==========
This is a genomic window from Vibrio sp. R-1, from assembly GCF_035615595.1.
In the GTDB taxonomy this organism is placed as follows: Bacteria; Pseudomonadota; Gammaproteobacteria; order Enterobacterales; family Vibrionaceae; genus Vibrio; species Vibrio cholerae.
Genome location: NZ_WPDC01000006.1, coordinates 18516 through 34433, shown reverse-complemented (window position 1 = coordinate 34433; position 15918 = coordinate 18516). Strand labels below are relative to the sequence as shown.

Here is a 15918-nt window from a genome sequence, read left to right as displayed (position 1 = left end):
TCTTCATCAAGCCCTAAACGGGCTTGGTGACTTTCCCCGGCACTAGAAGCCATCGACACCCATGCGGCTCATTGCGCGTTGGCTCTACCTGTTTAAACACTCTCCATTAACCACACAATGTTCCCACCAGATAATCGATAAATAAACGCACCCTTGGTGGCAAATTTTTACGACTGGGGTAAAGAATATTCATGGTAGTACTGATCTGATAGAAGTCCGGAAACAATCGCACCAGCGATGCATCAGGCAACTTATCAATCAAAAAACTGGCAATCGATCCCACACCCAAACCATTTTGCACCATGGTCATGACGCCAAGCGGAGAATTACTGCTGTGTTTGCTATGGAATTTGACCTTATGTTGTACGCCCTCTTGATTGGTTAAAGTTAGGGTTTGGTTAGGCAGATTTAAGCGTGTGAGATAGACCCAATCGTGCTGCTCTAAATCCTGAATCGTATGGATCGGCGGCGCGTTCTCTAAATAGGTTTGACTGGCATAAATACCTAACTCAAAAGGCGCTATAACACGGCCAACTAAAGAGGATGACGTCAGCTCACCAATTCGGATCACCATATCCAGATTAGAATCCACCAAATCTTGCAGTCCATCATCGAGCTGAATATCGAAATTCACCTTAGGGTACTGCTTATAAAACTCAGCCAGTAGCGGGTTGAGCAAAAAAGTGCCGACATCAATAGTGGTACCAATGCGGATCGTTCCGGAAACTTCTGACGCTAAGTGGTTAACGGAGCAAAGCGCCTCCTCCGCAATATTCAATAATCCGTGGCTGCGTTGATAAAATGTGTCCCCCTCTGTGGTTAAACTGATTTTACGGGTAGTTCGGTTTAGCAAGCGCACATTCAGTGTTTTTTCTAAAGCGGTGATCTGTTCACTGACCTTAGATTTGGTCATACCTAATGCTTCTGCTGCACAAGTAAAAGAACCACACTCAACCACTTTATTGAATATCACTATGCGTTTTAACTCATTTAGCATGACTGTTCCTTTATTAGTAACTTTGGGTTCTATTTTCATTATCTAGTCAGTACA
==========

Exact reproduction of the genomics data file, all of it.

This is a genomic window from Vibrio sp. R-1, from assembly GCF_035615595.1.
In the GTDB taxonomy this organism is placed as follows: Bacteria; Pseudomonadota; Gammaproteobacteria; order Enterobacterales; family Vibrionaceae; genus Vibrio; species Vibrio cholerae.
Genome location: NZ_WPDC01000006.1, coordinates 18516 through 34433, shown reverse-complemented (window position 1 = coordinate 34433; position 15918 = coordinate 18516). Strand labels below are relative to the sequence as shown.

Here is a 15918-nt window from a genome sequence, read left to right as displayed (position 1 = left end):
TCTTCATCAAGCCCTAAACGGGCTTGGTGACTTTCCCCGGCACTAGAAGCCATCGACACCCATGCGGCTCATTGCGCGTTGGCTCTACCTGTTTAAACACTCTCCATTAACCACACAATGTTCCCACCAGATAATCGATAAATAAACGCACCCTTGGTGGCAAATTTTTACGACTGGGGTAAAGAATATTCATGGTAGTACTGATCTGATAGAAGTCCGGAAACAATCGCACCAGCGATGCATCAGGCAACTTATCAATCAAAAAACTGGCAATCGATCCCACACCCAAACCATTTTGCACCATGGTCATGACGCCAAGCGGAGAATTACTGCTGTGTTTGCTATGGAATTTGACCTTATGTTGTACGCCCTCTTGATTGGTTAAAGTTAGGGTTTGGTTAGGCAGATTTAAGCGTGTGAGATAGACCCAATCGTGCTGCTCTAAATCCTGAATCGTATGGATCGGCGGCGCGTTCTCTAAATAGGTTTGACTGGCATAAATACCTAACTCAAAAGGCGCTATAACACGGCCAACTAAAGAGGATGACGTCAGCTCACCAATTCGGATCACCATATCCAGATTAGAATCCACCAAATCTTGCAGTCCATCATCGAGCTGAATATCGAAATTCACCTTAGGGTACTGCTTATAAAACTCAGCCAGTAGCGGGTTGAGCAAAAAAGTGCCGACATCAATAGTGGTACCAATGCGGATCGTTCCGGAAACTTCTGACGCTAAGTGGTTAACGGAGCAAAGCGCCTCCTCCGCAATATTCAATAATCCGTGGCTGCGTTGATAAAATGTGTCCCCCTCTGTGGTTAAACTGATTTTACGGGTAGTTCGGTTTAGCAAGCGCACATTCAGTGTTTTTTCTAAAGCGGTGATCTGTTCACTGACCTTAGATTTGGTCATACCTAATGCTTCTGCTGCACAAGTAAAAGAACCACACTCAACCACTTTATTGAATATCACTATGCGTTTTAACTCATTTAGCATGACTGTTCCTTTATTAGTAACTTTGGGTTCTATTTTCATTATCTAGTCAGTACA